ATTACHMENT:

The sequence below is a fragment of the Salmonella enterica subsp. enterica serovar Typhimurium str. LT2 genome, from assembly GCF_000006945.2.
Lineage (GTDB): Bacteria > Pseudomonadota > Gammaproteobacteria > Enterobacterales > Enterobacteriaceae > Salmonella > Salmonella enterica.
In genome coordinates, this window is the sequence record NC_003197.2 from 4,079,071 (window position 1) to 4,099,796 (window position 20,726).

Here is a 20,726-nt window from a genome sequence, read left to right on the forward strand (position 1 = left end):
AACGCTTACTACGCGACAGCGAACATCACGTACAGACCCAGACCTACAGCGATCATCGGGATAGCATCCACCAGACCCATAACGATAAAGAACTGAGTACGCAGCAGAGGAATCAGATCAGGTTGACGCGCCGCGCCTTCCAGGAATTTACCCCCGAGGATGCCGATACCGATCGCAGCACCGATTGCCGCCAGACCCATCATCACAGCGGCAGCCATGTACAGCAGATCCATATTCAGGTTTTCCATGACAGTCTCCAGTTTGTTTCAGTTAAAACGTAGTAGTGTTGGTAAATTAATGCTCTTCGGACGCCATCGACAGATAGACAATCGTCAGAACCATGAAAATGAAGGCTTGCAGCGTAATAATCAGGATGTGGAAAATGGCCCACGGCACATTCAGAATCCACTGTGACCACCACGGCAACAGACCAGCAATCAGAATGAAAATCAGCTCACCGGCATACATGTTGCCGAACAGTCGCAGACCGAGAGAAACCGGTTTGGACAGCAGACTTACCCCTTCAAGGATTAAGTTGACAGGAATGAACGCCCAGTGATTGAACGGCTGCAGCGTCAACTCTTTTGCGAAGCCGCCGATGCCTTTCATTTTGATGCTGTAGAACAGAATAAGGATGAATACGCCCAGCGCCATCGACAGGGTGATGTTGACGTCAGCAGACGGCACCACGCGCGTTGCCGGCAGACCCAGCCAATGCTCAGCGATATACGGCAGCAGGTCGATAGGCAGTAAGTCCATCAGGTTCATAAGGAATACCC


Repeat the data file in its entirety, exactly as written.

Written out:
The sequence below is a fragment of the Salmonella enterica subsp. enterica serovar Typhimurium str. LT2 genome, from assembly GCF_000006945.2.
Lineage (GTDB): Bacteria > Pseudomonadota > Gammaproteobacteria > Enterobacterales > Enterobacteriaceae > Salmonella > Salmonella enterica.
In genome coordinates, this window is the sequence record NC_003197.2 from 4,079,071 (window position 1) to 4,099,796 (window position 20,726).

Here is a 20,726-nt window from a genome sequence, read left to right on the forward strand (position 1 = left end):
AACGCTTACTACGCGACAGCGAACATCACGTACAGACCCAGACCTACAGCGATCATCGGGATAGCATCCACCAGACCCATAACGATAAAGAACTGAGTACGCAGCAGAGGAATCAGATCAGGTTGACGCGCCGCGCCTTCCAGGAATTTACCCCCGAGGATGCCGATACCGATCGCAGCACCGATTGCCGCCAGACCCATCATCACAGCGGCAGCCATGTACAGCAGATCCATATTCAGGTTTTCCATGACAGTCTCCAGTTTGTTTCAGTTAAAACGTAGTAGTGTTGGTAAATTAATGCTCTTCGGACGCCATCGACAGATAGACAATCGTCAGAACCATGAAAATGAAGGCTTGCAGCGTAATAATCAGGATGTGGAAAATGGCCCACGGCACATTCAGAATCCACTGTGACCACCACGGCAACAGACCAGCAATCAGAATGAAAATCAGCTCACCGGCATACATGTTGCCGAACAGTCGCAGACCGAGAGAAACCGGTTTGGACAGCAGACTTACCCCTTCAAGGATTAAGTTGACAGGAATGAACGCCCAGTGATTGAACGGCTGCAGCGTCAACTCTTTTGCGAAGCCGCCGATGCCTTTCATTTTGATGCTGTAGAACAGAATAAGGATGAATACGCCCAGCGCCATCGACAGGGTGATGTTGACGTCAGCAGACGGCACCACGCGCGTTGCCGGCAGACCCAGCCAATGCTCAGCGATATACGGCAGCAGGTCGATAGGCAGTAAGTCCATCAGGTTCATAAGGAATACCC